Equilibrium Unfolding of the Dimeric SAM Domain of MAPKKK Ste11 from the Budding Yeast: Role of the Interfacial Residues in Structural Stability and Binding

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DOIResolve DOI: http://doi.org/10.1021/bi701941z
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TypeArticle
Journal titleBiochemistry
Volume47
Issue2
Pages651659; # of pages: 9
SubjectAcids; Amino Acids; Biotechnology; Fluorescence; Hand; methods; Mutation; pha; Point Mutation; Protein; Yeast
AbstractThe sterile alpha motifs or SAM domains are small ( approximately 70 amino acids) protein-protein interaction modules that are involved in diverse functions ranging from cell signaling, transcription regulation, and scaffolding. The Ste11 protein kinase in the mitogen-activated protein kinase (MAPK) signaling cascades of the budding yeast is regulated by a SAM domain located at the N-terminus of the full-length protein. The Ste11 SAM domain forms a symmetrical dimeric structure with an interface stabilized presumably by hydrophobic and ionic interactions. Here, we investigated urea-induced unfolding, using NMR and other optical spectroscopic methods, of the dimeric Ste11 SAM domain and two of the variants, namely, L57R and L60R, each containing a point mutation at the interfacial region. Our results demonstrate that the residue-specific or global unfolding of the Ste11 SAM is highly cooperative without any evidence for folded monomeric or partially folded species. However, replacement of hydrophobic residues with basic residues in the interface caused considerable changes in the stability and folding of the Ste11 SAM domain. The native dimeric structure of the L60R mutant protein is severely affected as indicated by a high propensity toward aggregation. On the other hand, the L57R mutant, although retaining the native structure, shows a dramatic decrease in the conformational stability as revealed by urea-induced denaturation and amide proton exchange studies. Furthermore, isothermal titration calorimetry and intrinsic tryptophan fluorescence experiments demonstrate that the L57R interacts with the cognate SAM domain from Ste50 with reduced affinity, while the L60R protein is devoid of any detectable binding activity. These results demonstrate that the interfacial residues of the dimeric SAM domain of Ste11 are critically involved in its structural stability and binding to the Ste50 SAM domain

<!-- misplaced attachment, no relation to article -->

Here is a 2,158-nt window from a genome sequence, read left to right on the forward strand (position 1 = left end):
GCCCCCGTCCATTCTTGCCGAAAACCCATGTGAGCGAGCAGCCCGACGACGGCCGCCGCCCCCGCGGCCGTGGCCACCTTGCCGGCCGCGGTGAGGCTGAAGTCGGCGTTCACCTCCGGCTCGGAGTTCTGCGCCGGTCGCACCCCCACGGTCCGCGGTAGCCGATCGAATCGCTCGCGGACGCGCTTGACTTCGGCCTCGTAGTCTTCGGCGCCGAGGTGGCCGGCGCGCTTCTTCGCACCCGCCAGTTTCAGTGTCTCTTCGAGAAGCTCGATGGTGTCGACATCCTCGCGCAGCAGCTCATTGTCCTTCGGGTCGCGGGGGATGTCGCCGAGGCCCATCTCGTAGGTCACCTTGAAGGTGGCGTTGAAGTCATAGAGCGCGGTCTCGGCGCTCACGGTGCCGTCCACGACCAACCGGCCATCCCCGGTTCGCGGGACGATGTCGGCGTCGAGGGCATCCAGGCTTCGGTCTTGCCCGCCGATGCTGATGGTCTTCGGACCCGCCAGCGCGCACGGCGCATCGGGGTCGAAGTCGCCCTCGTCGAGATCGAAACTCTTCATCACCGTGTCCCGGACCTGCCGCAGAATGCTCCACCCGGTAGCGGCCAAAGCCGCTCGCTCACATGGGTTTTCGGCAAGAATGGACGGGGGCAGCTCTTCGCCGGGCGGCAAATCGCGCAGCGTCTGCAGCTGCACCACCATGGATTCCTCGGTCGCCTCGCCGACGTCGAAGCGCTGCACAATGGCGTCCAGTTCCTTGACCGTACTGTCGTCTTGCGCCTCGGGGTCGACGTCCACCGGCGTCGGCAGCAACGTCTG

Publication date
LanguageEnglish
AffiliationNRC Biotechnology Research Institute; National Research Council Canada
Peer reviewedNo
NRC number49535
NPARC number3538783
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Record identifierc6489b8d-506d-47b1-9d27-6937b8a4b678
Record created2009-03-01
Record modified2016-05-09
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